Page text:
And I'm not (just) being a smart ass. The seated workplace environment is killing us. As I say in an earlier post, you can't spell OBESITY without S-I-T (http://triumphtraining.com/blogs/blog/6364524-365-ways-341-can-t-spell-obesity-without-s-i-t). The one "real" job I had was my freshman summer in college when I worked at an office as a temp. Doesn't sound glorious, I know. But I had my very own cubicle and even wore a tie (which someone tied for me, of course). And even though I wasn't deep into the study of health back then, I knew the office chair was doing me no favors. So I drank a LOT of water and made lots of trips to the bathroom--on a different floor--just to have an excuse to get up and move around.
As a cyclist who spends countless hours in the seated position, I have
personal experience with trying to counter the effects of excessive hip
flexion. As a therapist whose clientele spends a large majority of the
day in the seated workplace environment, I spend a large portion of my
time reversing the postural aberrations which are incurred by sitting in
an office from 9 to 5.
In general, you want to stretch what's tight and strengthen what's weak. For those who sit for long durations, this would likely entail:
--hip flexors (psoas/TFL/rectus femoris)
--probably any of the "deep six"
--deep cervical flexors
The above could be detailed into a small book, but you asked for some simple movements. The first would be a McKenzie Press Up:
--In prone position with hands at shoulder level, palm down, extend arms to push the torso up.
--Move into (spinal) extension while keeping the lumbar erectors relaxed.
--Only move as far into extension as possible while keeping the (anterior superior iliac spine) ASIS on the ground.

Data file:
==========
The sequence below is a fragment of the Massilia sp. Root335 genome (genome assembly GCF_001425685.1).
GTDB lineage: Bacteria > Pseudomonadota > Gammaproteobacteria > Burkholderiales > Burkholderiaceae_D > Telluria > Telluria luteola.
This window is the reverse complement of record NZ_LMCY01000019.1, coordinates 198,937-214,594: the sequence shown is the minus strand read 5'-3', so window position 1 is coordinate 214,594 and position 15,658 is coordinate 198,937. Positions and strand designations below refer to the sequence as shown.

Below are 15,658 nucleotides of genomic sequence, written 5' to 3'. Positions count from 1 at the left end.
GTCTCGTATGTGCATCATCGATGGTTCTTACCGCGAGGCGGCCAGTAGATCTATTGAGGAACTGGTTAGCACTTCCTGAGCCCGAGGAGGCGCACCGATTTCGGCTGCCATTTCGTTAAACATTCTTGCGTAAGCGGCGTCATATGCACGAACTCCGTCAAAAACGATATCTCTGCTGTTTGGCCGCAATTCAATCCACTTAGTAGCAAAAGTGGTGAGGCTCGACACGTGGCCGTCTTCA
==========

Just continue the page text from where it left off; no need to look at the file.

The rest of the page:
--Take a breath in (through the nose) at the top of the movement and then exhale on the way down.
--Repeat 10 times.
This movement stretches some of the muscles mentioned above while, more importantly, mobilizing the lumbar spine and re-centralizing the discs. Lumbar curvature should be between 30-35 degrees. However, extended periods of hip flexion/sitting can decrease the curvature and create dysfunction/pain due to loss of optimal orthopedic alignment.
A second exercise would be to simply keep your head on the head rest when driving a car. This will train the deep cervical flexors which counter the pull of muscles such as the sternocleidomastoids (SCM). When overdeveloped in proportion to their antagonists (thru sitting, excessive flexion exercises, etc) the SCM's pull the head forward. Where the head goes, the entire kinetic chain follows. This can and often does lead to excessive rounding of the thoracic spine (which should again be between 30-35 degrees), resulting in concomitant changes (i.e. pain/dysfunction) in the lumbar spine and associated musculature. So position the rear view mirror where you can use it while your head is on the head rest. Anytime your view is sub-optimal, you'll know your driving position is, too.